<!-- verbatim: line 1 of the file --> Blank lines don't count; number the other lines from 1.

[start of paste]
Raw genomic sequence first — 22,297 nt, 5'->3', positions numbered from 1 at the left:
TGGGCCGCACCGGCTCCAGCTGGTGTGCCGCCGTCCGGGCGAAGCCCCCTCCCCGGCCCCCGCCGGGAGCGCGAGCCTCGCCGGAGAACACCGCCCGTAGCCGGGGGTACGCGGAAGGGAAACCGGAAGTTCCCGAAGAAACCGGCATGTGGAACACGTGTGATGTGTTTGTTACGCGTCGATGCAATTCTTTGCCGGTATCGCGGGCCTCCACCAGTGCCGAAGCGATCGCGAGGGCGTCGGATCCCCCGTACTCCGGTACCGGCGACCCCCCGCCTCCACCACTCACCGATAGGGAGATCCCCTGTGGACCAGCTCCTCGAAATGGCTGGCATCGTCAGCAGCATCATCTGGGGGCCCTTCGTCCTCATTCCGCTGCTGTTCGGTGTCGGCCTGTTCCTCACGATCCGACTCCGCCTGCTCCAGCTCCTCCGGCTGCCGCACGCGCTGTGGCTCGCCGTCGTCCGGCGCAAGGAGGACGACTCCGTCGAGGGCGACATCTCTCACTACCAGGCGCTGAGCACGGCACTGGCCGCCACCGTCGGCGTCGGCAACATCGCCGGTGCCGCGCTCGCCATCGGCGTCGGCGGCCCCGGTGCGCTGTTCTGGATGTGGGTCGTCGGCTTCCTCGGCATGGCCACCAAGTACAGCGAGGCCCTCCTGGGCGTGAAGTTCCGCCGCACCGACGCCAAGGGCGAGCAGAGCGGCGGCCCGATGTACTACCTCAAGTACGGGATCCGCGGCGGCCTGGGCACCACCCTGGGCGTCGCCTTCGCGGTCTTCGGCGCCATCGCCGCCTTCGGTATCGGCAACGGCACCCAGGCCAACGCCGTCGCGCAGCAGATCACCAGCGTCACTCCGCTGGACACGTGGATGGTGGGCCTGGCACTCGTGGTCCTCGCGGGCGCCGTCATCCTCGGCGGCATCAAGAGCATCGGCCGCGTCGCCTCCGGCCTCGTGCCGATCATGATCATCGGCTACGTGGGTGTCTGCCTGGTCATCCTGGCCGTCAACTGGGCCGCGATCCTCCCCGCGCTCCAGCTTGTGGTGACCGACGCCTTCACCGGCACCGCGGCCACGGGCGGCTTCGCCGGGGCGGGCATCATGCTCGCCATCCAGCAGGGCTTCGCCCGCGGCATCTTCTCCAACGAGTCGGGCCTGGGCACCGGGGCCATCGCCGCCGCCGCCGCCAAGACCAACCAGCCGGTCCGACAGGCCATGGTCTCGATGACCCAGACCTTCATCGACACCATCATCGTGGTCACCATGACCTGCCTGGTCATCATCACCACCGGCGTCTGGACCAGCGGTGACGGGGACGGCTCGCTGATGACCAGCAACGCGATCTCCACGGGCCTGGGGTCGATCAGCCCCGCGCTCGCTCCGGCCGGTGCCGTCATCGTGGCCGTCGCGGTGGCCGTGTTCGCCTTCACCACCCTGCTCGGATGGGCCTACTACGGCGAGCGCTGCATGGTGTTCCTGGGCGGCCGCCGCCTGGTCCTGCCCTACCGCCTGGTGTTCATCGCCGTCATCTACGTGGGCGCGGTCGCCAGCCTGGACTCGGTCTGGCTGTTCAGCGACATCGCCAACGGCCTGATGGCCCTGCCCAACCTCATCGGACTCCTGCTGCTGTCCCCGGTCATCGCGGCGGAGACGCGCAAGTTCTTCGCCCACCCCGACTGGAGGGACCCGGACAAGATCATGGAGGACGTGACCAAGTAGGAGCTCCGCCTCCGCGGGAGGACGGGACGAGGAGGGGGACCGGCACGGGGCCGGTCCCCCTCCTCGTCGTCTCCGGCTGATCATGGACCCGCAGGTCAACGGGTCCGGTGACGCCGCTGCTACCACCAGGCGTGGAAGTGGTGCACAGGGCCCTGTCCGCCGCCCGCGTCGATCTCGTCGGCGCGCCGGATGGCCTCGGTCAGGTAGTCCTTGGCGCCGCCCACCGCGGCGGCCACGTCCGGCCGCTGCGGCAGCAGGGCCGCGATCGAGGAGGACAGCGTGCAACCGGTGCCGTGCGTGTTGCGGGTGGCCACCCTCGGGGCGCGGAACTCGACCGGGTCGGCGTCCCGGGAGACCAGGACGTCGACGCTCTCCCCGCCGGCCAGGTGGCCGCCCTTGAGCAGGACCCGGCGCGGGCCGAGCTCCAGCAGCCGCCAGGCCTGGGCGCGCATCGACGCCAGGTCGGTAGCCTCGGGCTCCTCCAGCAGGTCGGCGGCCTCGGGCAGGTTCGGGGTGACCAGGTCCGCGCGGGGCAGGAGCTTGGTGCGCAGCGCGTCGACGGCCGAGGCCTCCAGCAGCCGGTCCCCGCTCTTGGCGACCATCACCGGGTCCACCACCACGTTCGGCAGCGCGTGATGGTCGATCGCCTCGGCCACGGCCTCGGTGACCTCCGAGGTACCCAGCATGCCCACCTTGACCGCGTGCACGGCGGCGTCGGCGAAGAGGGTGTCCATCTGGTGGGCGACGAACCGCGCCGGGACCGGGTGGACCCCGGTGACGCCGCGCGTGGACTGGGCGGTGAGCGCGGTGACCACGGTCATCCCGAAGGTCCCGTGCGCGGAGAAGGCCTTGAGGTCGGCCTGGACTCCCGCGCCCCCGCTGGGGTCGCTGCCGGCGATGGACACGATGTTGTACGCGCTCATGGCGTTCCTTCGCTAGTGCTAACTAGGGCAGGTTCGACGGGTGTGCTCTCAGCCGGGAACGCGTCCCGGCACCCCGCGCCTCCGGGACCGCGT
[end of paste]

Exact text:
Raw genomic sequence first — 22,297 nt, 5'->3', positions numbered from 1 at the left: